We crossed the narrow bridge.
Stepped up on the platform.
Pulled up a chair.
And soaked in the view.
We were perched atop the na pali over looking Nualolo Valley (left) and Awa’awapuhi Valley (right.)
We saw this view at the end of the Awa’awapuhi Trail in Kauai. This is an incredibly unique Hawaii hike.
The trail is in located in Koke’e State Park on the northwest side of Kauai. The hike is just over 6 miles long (3.1 miles in and you return the same way you came) and can take anywhere from 3-5 hours depending on what type of shape you are in and how long you stick around at the vistas.
The Awa’awapuhi Trail is an intermediate hike if you are in shape. But if you’re not in shape, you might not have fun as the return hike is entirely uphill. And, you’ll be hiking at elevation going from 2,500ft to 4,120ft above sea level.
Extreme caution should be take at the end of the trail because, well, it’s a cliff. It would be very easy for a careless person to slip and fall to their death. Unlucky people might be standing at the edge enjoying the view only to have the eroded dirt beneath their feet give way and then also fall to their death. But as long as you stay behind the railings, this hike can be very safe.
Before reading on, please read this disclaimer …
DISCLAIMER: DO NOT ATTEMPT WHAT YOU SEE DEPICTED IN THE PICTURES ON THIS PAGE. This website is for entertainment purposes only and does not serve as an official guide of any type. The information presented on UnrealHawaii.com has not been vetted for accuracy, safety or legality. If you attempt any of the hikes, climbs, or other activities documented on UnrealHawaii.com you are doing so at your own risk. Hiking is dangerous and accidents while hiking can be fatal. David Chatsuthiphan is not responsible for loss, damages, legal fees, medical fees, injury or death incurred as a result of your actions taken after visiting this website.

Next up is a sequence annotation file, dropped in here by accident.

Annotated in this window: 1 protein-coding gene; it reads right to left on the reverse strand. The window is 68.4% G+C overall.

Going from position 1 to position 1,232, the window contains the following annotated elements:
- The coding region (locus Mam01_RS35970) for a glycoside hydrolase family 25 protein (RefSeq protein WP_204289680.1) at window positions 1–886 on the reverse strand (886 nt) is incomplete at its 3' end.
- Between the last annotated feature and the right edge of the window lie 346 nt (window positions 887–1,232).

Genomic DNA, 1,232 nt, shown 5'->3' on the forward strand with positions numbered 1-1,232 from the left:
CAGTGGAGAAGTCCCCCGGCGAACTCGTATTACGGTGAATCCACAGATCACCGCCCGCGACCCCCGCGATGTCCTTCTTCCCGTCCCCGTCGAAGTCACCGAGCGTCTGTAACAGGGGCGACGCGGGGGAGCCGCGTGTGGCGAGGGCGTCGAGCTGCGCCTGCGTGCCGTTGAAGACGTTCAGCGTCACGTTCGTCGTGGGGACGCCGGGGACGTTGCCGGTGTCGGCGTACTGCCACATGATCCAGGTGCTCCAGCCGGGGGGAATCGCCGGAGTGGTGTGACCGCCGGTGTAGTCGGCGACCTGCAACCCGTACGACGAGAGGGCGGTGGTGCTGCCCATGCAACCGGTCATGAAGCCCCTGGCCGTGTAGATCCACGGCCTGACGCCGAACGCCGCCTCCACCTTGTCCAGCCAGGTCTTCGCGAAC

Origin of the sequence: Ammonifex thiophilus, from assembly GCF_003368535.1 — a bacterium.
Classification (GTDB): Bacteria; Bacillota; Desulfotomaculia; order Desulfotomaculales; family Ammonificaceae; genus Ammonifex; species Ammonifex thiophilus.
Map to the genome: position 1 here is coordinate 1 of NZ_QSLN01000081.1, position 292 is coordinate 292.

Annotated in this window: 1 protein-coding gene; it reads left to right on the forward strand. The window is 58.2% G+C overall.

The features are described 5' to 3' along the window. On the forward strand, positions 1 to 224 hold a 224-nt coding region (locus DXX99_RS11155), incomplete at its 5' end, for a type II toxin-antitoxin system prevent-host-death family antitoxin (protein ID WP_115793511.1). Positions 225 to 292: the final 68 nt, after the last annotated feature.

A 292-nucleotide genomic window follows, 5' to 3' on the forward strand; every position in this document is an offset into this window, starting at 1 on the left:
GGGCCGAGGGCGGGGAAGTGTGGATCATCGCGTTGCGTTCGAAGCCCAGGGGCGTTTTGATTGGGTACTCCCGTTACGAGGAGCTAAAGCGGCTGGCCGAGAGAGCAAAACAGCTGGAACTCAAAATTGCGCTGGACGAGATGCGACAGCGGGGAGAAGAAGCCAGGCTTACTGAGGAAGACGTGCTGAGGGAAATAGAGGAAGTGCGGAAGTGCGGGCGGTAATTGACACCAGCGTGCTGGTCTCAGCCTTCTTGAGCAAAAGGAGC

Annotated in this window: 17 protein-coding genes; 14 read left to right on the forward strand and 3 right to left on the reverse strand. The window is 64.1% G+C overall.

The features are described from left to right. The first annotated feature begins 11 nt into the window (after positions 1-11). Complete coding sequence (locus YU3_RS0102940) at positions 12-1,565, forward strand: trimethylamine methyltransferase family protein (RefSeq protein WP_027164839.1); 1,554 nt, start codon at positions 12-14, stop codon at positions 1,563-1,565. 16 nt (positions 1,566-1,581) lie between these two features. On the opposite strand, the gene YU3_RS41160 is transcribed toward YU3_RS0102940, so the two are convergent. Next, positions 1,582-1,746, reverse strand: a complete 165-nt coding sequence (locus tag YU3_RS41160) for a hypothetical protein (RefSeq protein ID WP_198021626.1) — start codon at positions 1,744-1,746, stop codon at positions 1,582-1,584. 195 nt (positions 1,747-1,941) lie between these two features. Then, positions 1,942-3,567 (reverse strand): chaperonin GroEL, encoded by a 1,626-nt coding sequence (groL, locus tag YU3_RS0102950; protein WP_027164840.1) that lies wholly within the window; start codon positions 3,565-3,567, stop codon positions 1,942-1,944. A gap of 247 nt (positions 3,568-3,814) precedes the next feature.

The trail starts along Koke’e Road near the mile 17 marker. There’s a convenient parking lot for hikers right off the road. It’s a little bit past the Koke’e Museum. If you’ve ever driven to the Kalalau Lookout, you’ve passed by this parking lot.
The trailhead is obvious. The Awa’awapuhi hike is part of the Hawaii Trail and Access System (the Na Ala Hele).
The hike starts off very basic. Flat at first then it gradually takes you downhill.
In fact the entire trail, except for the cliffs at the end, is totally unassuming.
One might even call it boring.
Unless you like trees.
You will walk past many trees.
Sometimes there will be a clearing.
That clearing might lead to a lookout where you get a glimpse of the ocean.
But for the most part you’ll be hiking around and under trees.
Again, a clearing where you can see what a beautiful day it is. I’d recommend checking the weather first for this one as this is not a trail you want to do in the rain.
If you like trees though, then this is the trail for you.
We continued on at a fast pace. Although the scenery wasn’t mind blowing, the trail was uncrowded (we crossed paths with less than 10 people while hiking) and we felt like we were in the middle of nowhere. That feeling of seclusion can be therapeutic. And it was ensuring to see at least some other people here and there.